To make the example as simple as possible, let us suppose that all of the components of the new VW Beetle are made in Germany - which has a comparable wage scale to that of America - and that 100 man-hours are involved in assembling the automobile in Mexico. The assembly line workers in Mexico are paid $3.75 per hour ($30 per day) in wages and benefits whereas the gross wages of their Detroit counterparts are $30 per hour. The difference is $26.25 per hour times 100 man-hours equals a tariff of $2,625 that should be applied to every new VW Beetle entering this country from Mexico.

If the Mexican auto assembly plant wants to get rid of this tariff, they have complete control of the situation and can do so at any time by establishing a parity of wages with their American counterparts. The problem is solved in one year instead of 100 years, and - when applied to all commodities - the incentive for illegal immigration is eliminated. Moreover, American workers do not sacrifice one cent of their much-needed paychecks to establish this parity. In fact, a wage-equalizing tariff is a win-win for workers on both sides of the border. It would, however, keep companies from shopping the world for peasant labor. Gosh, what a shame.

Does this mean that we need to monitor every mile of our border in addition to legislating wage-leveling tariffs? You bet. But it also means that our borders will never truly be secure until the incentive to cross illegally is eliminated. So why don't wage-equalizing tariffs yet exist in the 21st century? The sad fact of the matter is that Republicans want illegal immigrants for cheap labor and Democrats want them for votes. This unholy alliance trades the defense of our country for political expedience. It also leads the poor of the world to conclude that the law is not on their side. The DemoPubs (a term first coined by Linda Bowles in her book entitled The Remnant: A Prophetic Fable) are aided and abetted by unscrupulous bankers who accept Mexican I.D. cards to open bank accounts for illegals and then help them shuttle part of their meager wages back home to family members, just so banks can get a piece of the action. According to The Economist, 80 banks now engage in this practice [3].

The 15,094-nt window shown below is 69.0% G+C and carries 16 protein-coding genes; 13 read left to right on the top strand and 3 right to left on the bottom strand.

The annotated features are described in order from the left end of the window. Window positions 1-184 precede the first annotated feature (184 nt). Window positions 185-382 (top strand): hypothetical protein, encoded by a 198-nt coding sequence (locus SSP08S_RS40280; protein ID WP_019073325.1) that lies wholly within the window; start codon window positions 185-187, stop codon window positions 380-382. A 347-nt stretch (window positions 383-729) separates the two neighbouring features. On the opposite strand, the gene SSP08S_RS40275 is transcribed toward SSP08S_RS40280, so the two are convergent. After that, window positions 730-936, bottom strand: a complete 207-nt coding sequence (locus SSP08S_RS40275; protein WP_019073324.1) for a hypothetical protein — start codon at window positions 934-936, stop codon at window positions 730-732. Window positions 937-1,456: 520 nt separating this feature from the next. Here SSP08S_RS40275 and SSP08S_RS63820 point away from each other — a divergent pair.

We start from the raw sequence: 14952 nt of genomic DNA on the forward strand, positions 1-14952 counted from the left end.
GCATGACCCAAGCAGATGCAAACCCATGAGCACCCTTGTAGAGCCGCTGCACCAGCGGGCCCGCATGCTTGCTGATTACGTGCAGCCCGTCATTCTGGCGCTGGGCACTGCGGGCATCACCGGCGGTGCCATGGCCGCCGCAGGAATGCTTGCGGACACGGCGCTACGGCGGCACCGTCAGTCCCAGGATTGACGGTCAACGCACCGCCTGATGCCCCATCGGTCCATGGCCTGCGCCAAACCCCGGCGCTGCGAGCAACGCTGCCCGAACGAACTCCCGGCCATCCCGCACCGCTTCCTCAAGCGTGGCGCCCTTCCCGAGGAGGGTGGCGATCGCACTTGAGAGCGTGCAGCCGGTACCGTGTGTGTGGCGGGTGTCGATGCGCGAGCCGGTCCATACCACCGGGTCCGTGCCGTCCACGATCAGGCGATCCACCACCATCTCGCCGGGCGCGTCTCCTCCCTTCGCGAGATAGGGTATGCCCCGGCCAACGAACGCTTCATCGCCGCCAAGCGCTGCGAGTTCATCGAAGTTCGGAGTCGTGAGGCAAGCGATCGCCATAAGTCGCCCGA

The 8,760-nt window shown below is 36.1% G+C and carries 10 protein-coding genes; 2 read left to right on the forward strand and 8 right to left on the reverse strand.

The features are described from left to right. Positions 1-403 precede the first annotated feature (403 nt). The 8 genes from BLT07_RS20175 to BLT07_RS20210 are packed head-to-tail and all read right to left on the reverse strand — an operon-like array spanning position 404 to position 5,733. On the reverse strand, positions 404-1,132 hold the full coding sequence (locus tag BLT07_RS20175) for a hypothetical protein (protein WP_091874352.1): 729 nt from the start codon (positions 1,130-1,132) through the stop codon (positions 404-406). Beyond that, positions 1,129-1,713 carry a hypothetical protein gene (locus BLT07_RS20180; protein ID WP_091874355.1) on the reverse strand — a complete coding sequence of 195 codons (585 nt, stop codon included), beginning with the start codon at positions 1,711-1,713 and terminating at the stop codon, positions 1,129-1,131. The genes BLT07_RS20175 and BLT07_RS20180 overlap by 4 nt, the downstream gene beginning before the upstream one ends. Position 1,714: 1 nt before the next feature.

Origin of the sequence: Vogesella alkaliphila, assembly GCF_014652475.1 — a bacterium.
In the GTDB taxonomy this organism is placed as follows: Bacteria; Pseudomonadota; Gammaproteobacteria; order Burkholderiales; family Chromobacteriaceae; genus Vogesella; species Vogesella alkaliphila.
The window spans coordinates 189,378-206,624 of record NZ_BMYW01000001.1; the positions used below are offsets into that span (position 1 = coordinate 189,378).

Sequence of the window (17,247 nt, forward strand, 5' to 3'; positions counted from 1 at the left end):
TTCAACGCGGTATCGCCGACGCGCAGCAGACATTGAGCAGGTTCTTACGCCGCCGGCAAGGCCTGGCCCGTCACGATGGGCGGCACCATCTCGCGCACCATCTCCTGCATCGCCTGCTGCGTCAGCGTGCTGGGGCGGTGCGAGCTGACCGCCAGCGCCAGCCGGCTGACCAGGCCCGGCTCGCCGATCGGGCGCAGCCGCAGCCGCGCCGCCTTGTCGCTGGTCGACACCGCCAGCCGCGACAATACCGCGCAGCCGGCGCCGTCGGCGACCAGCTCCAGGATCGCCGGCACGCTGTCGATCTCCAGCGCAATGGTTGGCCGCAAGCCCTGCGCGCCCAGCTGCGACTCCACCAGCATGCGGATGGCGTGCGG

This makes me very glad that I am a member of the Constitution Party, which has the strongest platform plank on tariffs and trade of any political party, bar none. It is not a perfect plank, and will undoubtedly be improved upon in the future, but the Constitution Party does not engage in the sophistry of the DemoPubs. And so I invite you to go to the Constitution Party website, either at or at and read the section on Tariffs and Trade in the platform. Then ask yourself: Why doesn't the platform of my Party say the same thing? The answer, my friend, is in the preceding paragraph. Are you happy with that? Isn't it time for a change?

[1] See


[3] See

Vince Page is the Communications Director for the Texas State Constitution Party and is a District Deputy for the Texas State Knights of Columbus. He can be e-mailed at


When honest people who hold strong opinions come together, it is natural that they state their opinions, and that those opinions occasionally clash. The articles that you see on this website represent the opinion of the writers, and are not the official opinion of this party. To see the official party position on any question, the reader is referred to the Party Platform.

Permission to reprint/republish granted, as long as you include the name of our site, the author,and our URL. All CP Texas reports, and all editorials are property of The Constitution Party of Texas 2002 (unless otherwise noted).